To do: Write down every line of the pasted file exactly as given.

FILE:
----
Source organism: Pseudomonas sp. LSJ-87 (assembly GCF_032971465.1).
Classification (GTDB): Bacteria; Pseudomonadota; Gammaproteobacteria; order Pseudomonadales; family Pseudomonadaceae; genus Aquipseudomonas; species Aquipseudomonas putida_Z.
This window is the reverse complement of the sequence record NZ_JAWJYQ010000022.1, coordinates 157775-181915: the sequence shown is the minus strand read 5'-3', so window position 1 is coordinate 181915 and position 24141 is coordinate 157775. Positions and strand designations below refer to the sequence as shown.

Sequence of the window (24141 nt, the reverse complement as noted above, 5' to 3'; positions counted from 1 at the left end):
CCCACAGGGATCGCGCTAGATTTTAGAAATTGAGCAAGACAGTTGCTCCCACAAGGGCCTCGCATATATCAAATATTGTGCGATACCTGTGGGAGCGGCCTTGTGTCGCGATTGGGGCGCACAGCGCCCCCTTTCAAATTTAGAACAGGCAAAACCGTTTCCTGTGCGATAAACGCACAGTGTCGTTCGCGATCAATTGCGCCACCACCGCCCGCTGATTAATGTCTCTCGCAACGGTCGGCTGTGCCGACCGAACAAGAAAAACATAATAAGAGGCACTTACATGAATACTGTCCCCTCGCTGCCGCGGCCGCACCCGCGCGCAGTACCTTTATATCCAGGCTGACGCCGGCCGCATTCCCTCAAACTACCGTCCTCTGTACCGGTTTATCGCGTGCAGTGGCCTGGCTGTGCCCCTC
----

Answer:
Source organism: Pseudomonas sp. LSJ-87 (assembly GCF_032971465.1).
Classification (GTDB): Bacteria; Pseudomonadota; Gammaproteobacteria; order Pseudomonadales; family Pseudomonadaceae; genus Aquipseudomonas; species Aquipseudomonas putida_Z.
This window is the reverse complement of the sequence record NZ_JAWJYQ010000022.1, coordinates 157775-181915: the sequence shown is the minus strand read 5'-3', so window position 1 is coordinate 181915 and position 24141 is coordinate 157775. Positions and strand designations below refer to the sequence as shown.

Sequence of the window (24141 nt, the reverse complement as noted above, 5' to 3'; positions counted from 1 at the left end):
CCCACAGGGATCGCGCTAGATTTTAGAAATTGAGCAAGACAGTTGCTCCCACAAGGGCCTCGCATATATCAAATATTGTGCGATACCTGTGGGAGCGGCCTTGTGTCGCGATTGGGGCGCACAGCGCCCCCTTTCAAATTTAGAACAGGCAAAACCGTTTCCTGTGCGATAAACGCACAGTGTCGTTCGCGATCAATTGCGCCACCACCGCCCGCTGATTAATGTCTCTCGCAACGGTCGGCTGTGCCGACCGAACAAGAAAAACATAATAAGAGGCACTTACATGAATACTGTCCCCTCGCTGCCGCGGCCGCACCCGCGCGCAGTACCTTTATATCCAGGCTGACGCCGGCCGCATTCCCTCAAACTACCGTCCTCTGTACCGGTTTATCGCGTGCAGTGGCCTGGCTGTGCCCCTC